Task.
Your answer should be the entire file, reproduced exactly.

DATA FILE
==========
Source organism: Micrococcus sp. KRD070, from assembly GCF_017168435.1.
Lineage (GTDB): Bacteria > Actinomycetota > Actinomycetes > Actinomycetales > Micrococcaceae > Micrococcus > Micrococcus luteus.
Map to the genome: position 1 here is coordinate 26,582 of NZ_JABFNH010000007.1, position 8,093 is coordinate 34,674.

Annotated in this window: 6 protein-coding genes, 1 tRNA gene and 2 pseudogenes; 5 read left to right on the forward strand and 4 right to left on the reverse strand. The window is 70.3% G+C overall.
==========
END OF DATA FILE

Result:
Source organism: Micrococcus sp. KRD070, from assembly GCF_017168435.1.
Lineage (GTDB): Bacteria > Actinomycetota > Actinomycetes > Actinomycetales > Micrococcaceae > Micrococcus > Micrococcus luteus.
Map to the genome: position 1 here is coordinate 26,582 of NZ_JABFNH010000007.1, position 8,093 is coordinate 34,674.

Annotated in this window: 6 protein-coding genes, 1 tRNA gene and 2 pseudogenes; 5 read left to right on the forward strand and 4 right to left on the reverse strand. The window is 70.3% G+C overall.